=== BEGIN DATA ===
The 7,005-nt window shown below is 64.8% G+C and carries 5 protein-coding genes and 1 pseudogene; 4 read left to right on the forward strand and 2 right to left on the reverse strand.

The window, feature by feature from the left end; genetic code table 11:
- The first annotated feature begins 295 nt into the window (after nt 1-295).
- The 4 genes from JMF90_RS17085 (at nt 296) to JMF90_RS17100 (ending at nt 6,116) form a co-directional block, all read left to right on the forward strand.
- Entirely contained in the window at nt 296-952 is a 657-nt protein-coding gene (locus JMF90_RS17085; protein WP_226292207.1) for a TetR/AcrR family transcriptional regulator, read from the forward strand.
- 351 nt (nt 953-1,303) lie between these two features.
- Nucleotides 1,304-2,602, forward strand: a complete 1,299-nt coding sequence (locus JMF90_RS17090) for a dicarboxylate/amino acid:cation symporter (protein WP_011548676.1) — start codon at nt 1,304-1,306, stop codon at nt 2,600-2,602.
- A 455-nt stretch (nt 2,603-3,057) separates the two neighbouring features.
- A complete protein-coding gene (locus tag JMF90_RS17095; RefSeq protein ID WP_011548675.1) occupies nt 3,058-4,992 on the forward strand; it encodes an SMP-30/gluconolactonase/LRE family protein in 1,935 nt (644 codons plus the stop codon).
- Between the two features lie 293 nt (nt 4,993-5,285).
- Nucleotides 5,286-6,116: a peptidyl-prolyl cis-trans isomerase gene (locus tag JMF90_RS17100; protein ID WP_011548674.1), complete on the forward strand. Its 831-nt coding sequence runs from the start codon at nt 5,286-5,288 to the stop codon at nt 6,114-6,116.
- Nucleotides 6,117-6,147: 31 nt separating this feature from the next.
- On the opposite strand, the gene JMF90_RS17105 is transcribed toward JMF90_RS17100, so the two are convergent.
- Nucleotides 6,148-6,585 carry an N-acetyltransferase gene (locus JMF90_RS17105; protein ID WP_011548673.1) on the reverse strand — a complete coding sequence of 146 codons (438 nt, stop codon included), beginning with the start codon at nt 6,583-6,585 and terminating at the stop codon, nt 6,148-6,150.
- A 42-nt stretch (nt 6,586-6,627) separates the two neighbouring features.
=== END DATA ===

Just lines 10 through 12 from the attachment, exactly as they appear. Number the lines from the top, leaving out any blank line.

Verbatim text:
- Between the two features lie 293 nt (nt 4,993-5,285).
- Nucleotides 5,286-6,116: a peptidyl-prolyl cis-trans isomerase gene (locus tag JMF90_RS17100; protein ID WP_011548674.1), complete on the forward strand. Its 831-nt coding sequence runs from the start codon at nt 5,286-5,288 to the stop codon at nt 6,114-6,116.
- Nucleotides 6,117-6,147: 31 nt separating this feature from the next.